There are many different types of performance test – sometimes referred to as performance testing techniques. It’s not always easy to know which you need so this article aims to give some guidance on the performance testing technique you might want to consider for your system.
- Customer satisfaction by early and continuous delivery of valuable software
- Welcome changing requirements, even in late development
- Deliver working software frequently (weeks rather than months)
- Close, daily cooperation between business people and developers
- Projects are built around motivated individuals, who should be trusted
- Face-to-face conversation is the best form of communication (co-location)
- Working software is the primary measure of progress
- Sustainable development, able to maintain a constant pace
- Continuous attention to technical excellence and good design
- Simplicity—the art of maximising the amount of work not done—is essential
- Best architectures, requirements, and designs emerge from self-organising teams
- Regularly, the team reflects on how to become more effective, and adjusts accordingly
It’s interesting that despite the first principle being; ‘Customer satisfaction by early and continuous delivery of valuable software.’ UAT, as we have traditionally known it, doesn’t fit well into an Agile delivery model. Many Agile teams dispense with UAT and rely more heavily on the Show and Tell session to get customer sign off. In Scrum, this is done in the Sprint Review Meeting and involves a demonstration of the user stories that have been delivered (according to the Definition of Done) in the sprint. One of the objectives is to elicit stakeholder feedback.This is good practice, fosters collaboration and creates a high level of discipline while also meeting the objectives of the first principle. Product demonstrations should be interactive so that stakeholders have the chance to provide feedback however, I often wonder “Is this enough?”. Participants in the ‘Show and Tell’ and the Sprint Review Meeting should include, amongst others, the Product Owner, Stakeholder and Sponsors and Customers. However, in practise, I tend to find two problems;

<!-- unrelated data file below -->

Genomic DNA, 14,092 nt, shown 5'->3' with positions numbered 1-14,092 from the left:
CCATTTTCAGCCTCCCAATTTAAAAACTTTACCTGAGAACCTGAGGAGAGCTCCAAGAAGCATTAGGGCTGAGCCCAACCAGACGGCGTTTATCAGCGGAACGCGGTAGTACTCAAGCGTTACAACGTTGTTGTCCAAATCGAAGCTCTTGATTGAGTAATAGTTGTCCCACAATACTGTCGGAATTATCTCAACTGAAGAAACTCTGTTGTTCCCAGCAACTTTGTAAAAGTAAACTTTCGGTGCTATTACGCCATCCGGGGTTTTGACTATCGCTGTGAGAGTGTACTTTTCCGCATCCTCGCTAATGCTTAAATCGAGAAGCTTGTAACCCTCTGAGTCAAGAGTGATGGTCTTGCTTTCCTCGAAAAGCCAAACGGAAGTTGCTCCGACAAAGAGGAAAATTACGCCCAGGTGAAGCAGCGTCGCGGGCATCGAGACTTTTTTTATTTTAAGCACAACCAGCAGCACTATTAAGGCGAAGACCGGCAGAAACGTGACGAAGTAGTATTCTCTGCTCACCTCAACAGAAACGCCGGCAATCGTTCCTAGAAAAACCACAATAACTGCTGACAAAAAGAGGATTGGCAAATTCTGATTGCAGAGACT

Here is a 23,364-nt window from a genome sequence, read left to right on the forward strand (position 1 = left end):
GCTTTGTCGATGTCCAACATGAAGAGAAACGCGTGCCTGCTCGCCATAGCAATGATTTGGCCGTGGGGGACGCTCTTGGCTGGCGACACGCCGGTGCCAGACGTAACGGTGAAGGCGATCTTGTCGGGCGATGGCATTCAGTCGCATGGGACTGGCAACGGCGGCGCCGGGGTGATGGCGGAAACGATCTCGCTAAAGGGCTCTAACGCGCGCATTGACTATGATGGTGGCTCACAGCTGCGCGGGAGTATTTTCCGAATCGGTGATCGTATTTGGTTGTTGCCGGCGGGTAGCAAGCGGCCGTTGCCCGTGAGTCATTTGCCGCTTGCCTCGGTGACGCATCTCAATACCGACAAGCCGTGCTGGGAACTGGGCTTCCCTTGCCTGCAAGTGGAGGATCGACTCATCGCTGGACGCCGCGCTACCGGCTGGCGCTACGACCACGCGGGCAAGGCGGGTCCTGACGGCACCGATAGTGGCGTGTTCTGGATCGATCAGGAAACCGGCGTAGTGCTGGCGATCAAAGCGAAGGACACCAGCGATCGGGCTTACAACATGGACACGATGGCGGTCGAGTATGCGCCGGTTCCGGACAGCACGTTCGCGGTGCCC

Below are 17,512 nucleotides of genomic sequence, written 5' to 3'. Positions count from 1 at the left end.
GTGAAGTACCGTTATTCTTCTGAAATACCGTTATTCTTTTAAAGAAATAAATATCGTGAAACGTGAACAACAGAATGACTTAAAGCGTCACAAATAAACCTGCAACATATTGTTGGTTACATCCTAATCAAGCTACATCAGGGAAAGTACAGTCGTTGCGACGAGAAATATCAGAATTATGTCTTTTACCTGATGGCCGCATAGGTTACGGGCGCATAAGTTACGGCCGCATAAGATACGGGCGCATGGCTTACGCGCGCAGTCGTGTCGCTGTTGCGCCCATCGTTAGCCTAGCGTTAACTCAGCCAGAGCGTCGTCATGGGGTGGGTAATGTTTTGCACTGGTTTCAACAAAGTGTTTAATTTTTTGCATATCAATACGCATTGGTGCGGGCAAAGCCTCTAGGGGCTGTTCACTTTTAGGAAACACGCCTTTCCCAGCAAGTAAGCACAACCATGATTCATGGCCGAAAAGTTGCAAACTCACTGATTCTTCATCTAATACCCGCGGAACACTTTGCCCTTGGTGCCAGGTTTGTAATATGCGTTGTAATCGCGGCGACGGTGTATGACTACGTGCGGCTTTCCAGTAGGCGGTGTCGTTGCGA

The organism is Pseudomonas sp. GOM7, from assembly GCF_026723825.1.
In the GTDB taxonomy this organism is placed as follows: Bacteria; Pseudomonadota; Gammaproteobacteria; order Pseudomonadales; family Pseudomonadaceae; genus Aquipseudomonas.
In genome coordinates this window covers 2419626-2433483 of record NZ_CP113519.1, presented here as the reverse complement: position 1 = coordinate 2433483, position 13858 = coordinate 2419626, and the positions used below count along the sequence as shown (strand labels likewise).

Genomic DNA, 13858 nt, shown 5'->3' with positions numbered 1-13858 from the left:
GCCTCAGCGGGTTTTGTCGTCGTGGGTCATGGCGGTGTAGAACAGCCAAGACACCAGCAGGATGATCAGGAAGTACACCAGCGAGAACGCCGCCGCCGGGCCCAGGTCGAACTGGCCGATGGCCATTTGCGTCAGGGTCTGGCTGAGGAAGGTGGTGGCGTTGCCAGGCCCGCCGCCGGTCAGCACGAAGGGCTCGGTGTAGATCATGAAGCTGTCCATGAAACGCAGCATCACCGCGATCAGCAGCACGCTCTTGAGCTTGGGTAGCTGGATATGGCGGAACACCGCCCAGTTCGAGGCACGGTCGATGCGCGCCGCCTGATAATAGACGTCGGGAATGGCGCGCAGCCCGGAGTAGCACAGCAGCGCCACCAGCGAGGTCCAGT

Like other engineering principles, software engineers should be responsible for delivering high quality, bug free products that work under all conditions. I wholeheartedly agree that developers (and the whole team) should be accountable for product quality and there needs to be a mind, and culture, shift so that the responsibility of quality control is not abdicated to the testing team.
The glib answer to the question “where does testing fit into your Digital Transformation project?” is “to get a high-quality product and the expected business outcomes, testing needs to feature highly in your digital transformation – as it does with any IT project.“
Successful DevOps needs automated processes throughout the software delivery life cycle. It relies on a culture and environment where building, testing and releasing software can happen rapidly, frequently and reliably.
I often find many of the high-level risks have repeated themselves on the projects I’ve worked on. However, the risk profile, risk appetite, detail of the risk, how it gets managed, mitigated and controlled varies massively.
It’s possible to keep your stakeholders happy, even if quality is not great, simply by managing their expectations from start to finish.
Building a high performing team is never an easy undertaking. Building the test team for a Digital Transformation project is no different.
IT teams and testers have been challenged by automated testing for decades now. It seems to me that many organisations haven’t really cracked the nut yet with regards to functional automation and many (too many) automated testing efforts fail to meet their objectives, budget and stakeholders’ expectations. Expectations seem to be lower for load and performance testing. I’m not sure if this is because it’s perceived to be more difficult or the risk is perceived to be lower or both. Either way I don’t think that’s true, but that’s for another post. There isn’t much conversation happening yet about automated security testing - yet. I find this strange considering 47% of companies surveyed for this year’s World Quality Report said that enhancing security is part of their IT Strategy. The number of security breaches is increasing – the 2018 Cyber Security Breaches Survey shows 43% of businesses in the UK experienced a security breach in the past year.
Whether a system is to be used internally by your work force or externally by your customers, it’s stability and performance directly correlates with your success.